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New and expectant mothers at work: Your health and safety

This page is for new mothers and pregnant workers – it explains what they and their employer should do to ensure their health and safety at work.

There is separate advice for employers on their legal duties to protect you at work.

Informing your employer
Workplace risk assessment
Raising your own safety concerns
Breastfeeding in the workplace
Welfare and general advice

Informing your employer

Your employer only has to adjust your working conditions if you have given them written confirmation that you are a new or expectant mother. This means you are currently pregnant, have given birth in the last six months or are breastfeeding.

You don’t have to tell your employer if you don’t want to but is important to the health and safety of both yourself and your child to inform them as soon as possible. This helps employers adjust working conditions and identify potential health risks, for example during breastfeeding It also helps them plan maternity leave and arrange cover for expectant mothers.

Your employer can ask you to provide a certificate from your GP or registered midwife to confirm you are pregnant but must allow a reasonable amount of time for you to complete all necessary medical tests.

Your employer must take account of medical advice provided by your GP or midwife which might mean making adjustments to your working conditions or hours, for example if:

  • you have any pregnancy-related medical conditions
  • your doctor has said you should not work nights

Workplace risk assessment

Any potential risks to new or expectant mothers should have already been assessed as part of your employer’s risk assessment process, which they must regularly review. They can carry out a more specific risk assessment when you tell them you are pregnant, though they are not legally obliged to.

However, they must review and update your workplace risk assessment if they suspect it is no longer valid or significant changes have happened to anything it covers (eg the workplace or employees).

They might need to review this as your physical condition changes, depending on the work you do. So regular discussions with your employer (or safety representative) are important because the risk of harm to an unborn child may increase at different stages of a pregnancy, depending on working processes and conditions.

Working with certain physical, biological or chemical agents can affect you and your child during pregnancy and breastfeeding; while your dexterity, agility, co-ordination, speed of movement and reach could be impaired because of your increased size.

Common risks for new and expectant mothers

The most common risks for new and expectant mothers include:

  • standing or sitting for long periods
  • long working hours
  • workstation and posture issues
  • work-related stress

There are also risks through exposure to:

  • lead
  • radioactive material
  • toxic chemicals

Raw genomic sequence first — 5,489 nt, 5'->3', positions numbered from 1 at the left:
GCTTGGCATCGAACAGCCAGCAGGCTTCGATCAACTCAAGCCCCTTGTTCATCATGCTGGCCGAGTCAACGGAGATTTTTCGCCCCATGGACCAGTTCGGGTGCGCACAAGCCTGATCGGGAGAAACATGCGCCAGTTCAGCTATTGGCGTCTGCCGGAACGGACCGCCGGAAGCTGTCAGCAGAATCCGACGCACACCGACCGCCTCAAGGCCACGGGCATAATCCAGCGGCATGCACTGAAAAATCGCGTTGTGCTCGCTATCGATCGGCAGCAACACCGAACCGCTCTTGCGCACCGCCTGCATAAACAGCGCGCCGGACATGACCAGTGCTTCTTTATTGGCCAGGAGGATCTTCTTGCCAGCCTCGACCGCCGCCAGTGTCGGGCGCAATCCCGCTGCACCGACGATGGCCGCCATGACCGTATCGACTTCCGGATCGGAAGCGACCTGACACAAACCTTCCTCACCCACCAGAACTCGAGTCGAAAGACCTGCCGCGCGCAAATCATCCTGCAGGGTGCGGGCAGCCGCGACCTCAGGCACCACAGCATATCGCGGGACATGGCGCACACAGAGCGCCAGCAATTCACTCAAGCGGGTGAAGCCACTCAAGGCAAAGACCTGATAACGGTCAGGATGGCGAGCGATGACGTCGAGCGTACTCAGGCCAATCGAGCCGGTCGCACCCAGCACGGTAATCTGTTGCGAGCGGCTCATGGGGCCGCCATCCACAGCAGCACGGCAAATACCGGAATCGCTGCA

• infectious diseases

There can be other risks, depending on the type of work you do. Your employer must reduce, remove or control any risk they identify and immediately let you know of any safety measures put in place so you can continue to work safely. They might discuss this with you directly or through a safety representative.

Raising your own safety concerns

You are entitled to raise any concern about your health and safety at work, and that of your child, with your employer and they are required to assess it. They are ultimately responsible for workplace safety, but you also have responsibility for your own safety.

If you have raised safety concerns and believe your employer has failed to take appropriate action, you can either ask them to look at the issue again or contact HSE to find advice on how you can ask HSE to investigate and what happens next.

Breastfeeding in the workplace

You should send your employer written notification that you are breastfeeding. It is advisable to do this before you return to work, so your employer can ensure you return to a healthy, safe and suitable environment.

Your employer is legally required to provide somewhere for pregnant and breastfeeding mothers to rest and, where necessary, this should include somewhere to lie down.

There are no legal restrictions on breastfeeding at work and there should be no workplace time limits for expressing milk, so this is not something that should prevent you from returning to work. Toilets are not a suitable environment for expressing milk so you should use the rest facilities provided.

Your employer may provide a separate private environment for you to express and store milk, though there is no legal requirement for them to do so.

Employers should also consider any risks posed to breastfeeding mothers and their children if the work environment provides exposure to certain physical, chemical and biological agents (eg organic mercury, radioactive material or lead).

Welfare and general advice

New and expectant mothers are entitled to more frequent rest breaks. You should discuss this with your employer and agree the necessary timing and frequency of your rest breaks.

Your employer cannot dismiss or treat you differently because you are a new or expectant mother. You should also be entitled to paid maternity leave and paid time off for ante-natal appointments.

For more information on statutory maternity entitlements, call the HMRC helpline on 0300 200 3500 or read the government advice on Maternity pay and leave.